WORLDLY TALK [Sichas Chulin]
(Beraisa): "V'Dibarta Bam" - in Shma you may speak (out loud), but not in Tefilah (Shemoneh Esre);
Tosfos Yeshanim (DH v'Dibarta): Alternatively, while saying Shma you may return Shalom to someone you must honor, but not during Tefilah.
"Bam" you may speak, but not in other matters.
Rashi (DH Bam): You may speak Divrei Torah, but not frivolous matters.
R. Chananel (DH Tanu Rabanan): You may interrupt Divrei Torah for Shma, but not for other matters.
Rav Acha says "V'Dibarta Bam" - make Divrei Torah Keva, not Arai.
Rava: One who speaks Sichas Chulin transgresses an Aseh - "V'Dibarta Bam", speak Divrei Torah but not other matters.
Rav Acha bar Yakov says, he transgresses a Lav - "Kol ha'Devarim Yege'im Lo Yuchal Ish Ledaber".
Avos 1:17: Rebbi's son Shimon says, I grew up among Chachamim and I did not find anything better for the body than to be silent. Anyone who talks too much brings sin.
Sukah 28a: R. Eliezer and R. Yochanan ben Zakai never spoke Sichas Chulin.
Shabbos 113a: "V'Daber Davar" - your speech on Shabbos should not be like your speech on a weekday.
Rambam (Hilchos De'os 2:4): One should usually be silent and speak only matters of Chachmah or things essential for his health. Rav never spoke idle talk in his life. The conversation of most people is idle. Even regarding physical needs one should not speak too much. Chachamim taught that anyone who talks too much brings sin, and that the best thing for the body is to be silent.
Rambam (Hilchos Shabbos 24:4) and Rosh (Shabbos 15:2): One may not speech much idle talk on Shabbos because of "V'Daber Davar", your speech on Shabbos should not be like that of Chol.
Source (Rosh, ibid.): When R. Shimon's mother spoke too much on Shabbos, he would tell her 'it is Shabbos' and she would be silent (Vayikra Rabah Sof Perek 34). Greeting people on Shabbos was permitted with difficulty (Yerushalmi).
Perush ha'Mishnayos (Avos 1:17): There are five categories of speech:
Learning Torah is a Mitzvah equal to all the Mitzvos;
Forbidden speech such as false testimony, lying, Lashon ha'Ra...
Despised speech that has no benefit. This is the conversation of most people, e.g. events that happened, the king's mannerisms, his palace, how Ploni died or became rich...This is idle talk. Chachamim strove to avoid it. Denouncing attributes and praising lowly things is also despised.
Cherished speech is praising attributes and denouncing lowly things; stories and songs that inspire virtuous behavior, praising important people and publicizing their attributes so people will follow their ways, and denouncing Resha'im to distance people from their ways. Learning these things is called Derech Eretz.
Permitted talk is what pertains to a person's business, food, drink and other needs. It is praiseworthy to minimize such speech. It would be ideal if a person would constantly speak what is a Mitzvah or cherished. However, he must beware that his deeds fit his words, and to say things concisely.
Sha'arei Teshuvah (of R. Yonah, 3:6): One should not hear idle words, for the ears are scalded before all other limbs (Kesuvos 5b).
Me'iri (DH l'Olam): One should be very careful not to speak idle words, only what is necessary. Chachamim figuratively said that one who speaks idle words transgresses a Lav.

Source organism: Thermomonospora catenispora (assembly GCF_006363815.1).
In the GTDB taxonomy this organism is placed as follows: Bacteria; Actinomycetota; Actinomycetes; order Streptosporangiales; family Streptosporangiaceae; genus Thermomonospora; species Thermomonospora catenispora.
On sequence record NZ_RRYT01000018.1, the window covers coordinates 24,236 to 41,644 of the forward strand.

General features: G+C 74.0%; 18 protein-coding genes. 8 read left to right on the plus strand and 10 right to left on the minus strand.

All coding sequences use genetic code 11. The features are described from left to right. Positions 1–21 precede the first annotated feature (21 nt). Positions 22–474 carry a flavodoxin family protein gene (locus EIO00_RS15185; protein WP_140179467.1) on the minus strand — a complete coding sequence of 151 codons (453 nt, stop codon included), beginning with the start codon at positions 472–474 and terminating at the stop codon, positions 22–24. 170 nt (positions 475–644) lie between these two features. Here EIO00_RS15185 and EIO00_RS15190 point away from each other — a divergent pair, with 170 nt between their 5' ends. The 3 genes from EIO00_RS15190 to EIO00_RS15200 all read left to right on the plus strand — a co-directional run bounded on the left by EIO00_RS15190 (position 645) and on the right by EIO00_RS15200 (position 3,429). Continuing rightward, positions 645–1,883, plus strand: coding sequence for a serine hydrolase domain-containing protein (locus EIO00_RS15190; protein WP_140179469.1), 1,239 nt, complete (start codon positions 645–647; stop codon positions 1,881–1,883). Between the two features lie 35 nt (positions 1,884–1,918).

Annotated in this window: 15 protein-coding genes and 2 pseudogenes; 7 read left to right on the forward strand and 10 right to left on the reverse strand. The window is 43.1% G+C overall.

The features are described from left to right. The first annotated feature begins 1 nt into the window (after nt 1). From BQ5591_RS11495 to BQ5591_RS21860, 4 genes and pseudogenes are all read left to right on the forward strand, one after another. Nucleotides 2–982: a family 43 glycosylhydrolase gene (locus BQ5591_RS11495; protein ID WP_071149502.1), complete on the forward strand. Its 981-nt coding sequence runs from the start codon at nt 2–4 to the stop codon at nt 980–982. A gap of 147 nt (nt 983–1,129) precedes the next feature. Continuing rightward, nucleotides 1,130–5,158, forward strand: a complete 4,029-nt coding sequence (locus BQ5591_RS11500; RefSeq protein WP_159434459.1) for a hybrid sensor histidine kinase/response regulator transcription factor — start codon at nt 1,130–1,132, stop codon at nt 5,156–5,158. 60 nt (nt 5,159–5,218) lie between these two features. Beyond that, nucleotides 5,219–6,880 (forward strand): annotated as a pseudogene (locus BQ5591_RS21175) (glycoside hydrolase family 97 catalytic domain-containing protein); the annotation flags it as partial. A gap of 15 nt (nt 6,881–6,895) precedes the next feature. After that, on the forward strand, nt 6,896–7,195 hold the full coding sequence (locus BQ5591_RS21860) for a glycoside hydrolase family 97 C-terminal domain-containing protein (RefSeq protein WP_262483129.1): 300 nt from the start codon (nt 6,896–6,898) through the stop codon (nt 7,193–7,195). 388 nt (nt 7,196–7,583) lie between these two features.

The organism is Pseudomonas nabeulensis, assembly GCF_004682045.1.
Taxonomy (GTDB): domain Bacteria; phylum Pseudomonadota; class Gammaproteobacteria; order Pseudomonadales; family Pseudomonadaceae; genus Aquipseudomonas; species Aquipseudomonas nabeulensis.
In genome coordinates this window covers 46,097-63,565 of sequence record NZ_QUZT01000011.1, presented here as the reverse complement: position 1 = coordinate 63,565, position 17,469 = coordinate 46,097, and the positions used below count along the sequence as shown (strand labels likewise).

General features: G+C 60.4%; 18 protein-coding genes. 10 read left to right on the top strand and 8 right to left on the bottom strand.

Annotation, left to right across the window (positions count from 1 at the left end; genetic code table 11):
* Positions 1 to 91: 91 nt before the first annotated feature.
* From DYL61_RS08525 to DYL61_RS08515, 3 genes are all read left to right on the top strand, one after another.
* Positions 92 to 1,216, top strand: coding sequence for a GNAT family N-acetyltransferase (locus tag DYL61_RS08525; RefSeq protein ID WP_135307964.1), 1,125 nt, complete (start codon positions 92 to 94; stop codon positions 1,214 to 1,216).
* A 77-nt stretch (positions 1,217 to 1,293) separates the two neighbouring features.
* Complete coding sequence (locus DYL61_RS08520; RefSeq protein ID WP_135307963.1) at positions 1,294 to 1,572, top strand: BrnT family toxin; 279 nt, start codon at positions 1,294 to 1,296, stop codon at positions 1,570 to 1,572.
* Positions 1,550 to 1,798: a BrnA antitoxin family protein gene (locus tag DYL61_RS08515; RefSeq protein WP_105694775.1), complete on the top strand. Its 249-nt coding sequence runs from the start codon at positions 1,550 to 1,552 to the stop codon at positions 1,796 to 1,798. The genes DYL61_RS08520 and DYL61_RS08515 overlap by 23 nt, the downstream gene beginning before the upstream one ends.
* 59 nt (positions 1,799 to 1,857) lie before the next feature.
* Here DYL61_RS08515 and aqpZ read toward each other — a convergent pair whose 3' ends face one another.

Orchos Tzadikim (Sha'ar 26, the 13th step of Teshuvah): Aveiros that are light in one's eyes should be severe to him, e.g. idle words.
Shulchan Aruch (OC 151:1): We do not act frivolously in a Beis ha'Keneses or Beis Medrash, e.g. jesting or idle talk.
Eshel Avraham (1): This forbids even Sichas Chulin that is not idle, e.g. for the needs of one's income, which is permitted outside. Idle talk anywhere is forbidden by an Aseh, at least mid'Rabanan.
Shulchan Aruch (307:1): Your speech on Shabbos should be unlike your weekday speech; you should not discuss Melachah or business. One may not even speak much idle talk.
Gra (DH Leharbos): Idle talk is forbidden on Shabbos only if it is excessive. R. Shimon did not comment unless his mother spoke much. Talking about matters that are no longer relevant is permitted (307:6), even though the Rambam calls this idle talk.
Note: In Even Shleimah (10:11), the Gra says that the sixth judgment a person undergoes after death is Kaf ha'Kela. He is slung from one end of the world to the other for idle words. The punishment for forbidden words, e.g. scoffery, vows, arguments...especially on Shabbos or Yom Tov, is impossible to estimate (Alim li'Trufah, cited in footnote 9).
Rema: If people enjoy discussing events or news it is permitted like during the week. One who does not enjoy them may not say them for the sake of another who enjoys them.
Beis Yosef (DH v'Chasuv): Stories of kings and wars for those who enjoy them is permitted, just like youths who enjoy running and jumping may do so.
Mishnah Berurah (4,5): One should not spend much time discussing them. They are less Oneg than eating and drinking, and for those who do not learn Torah during the week Shabbos is primarily for Torah. Even Chachamim who learn all week should not be overly Batel from Torah.
Mishnah Berurah (37:7): One must be careful not to speak idle words while wearing Tefilin. In addition to the Isur of idle words, he may come to Hesech ha'Da'as from Tefilin.
Mishnah Berurah (156, b'Sof): One who speaks Sichas Chulin, i.e. disgraceful matters and frivolity, transgresses an Aseh, "V'Dibarta Bam". This is a Lav inferred from an Aseh, which is like an Aseh.
Shulchan Aruch (YD 246:25): If one could engage in Torah and does not, this is "Ki Devar Hash-m Bozah".
Rema: It is forbidden to speak Sichas Chulin.
Aruch ha'Shulchan (35): One should not speak much unnecessary Sichas Chulin.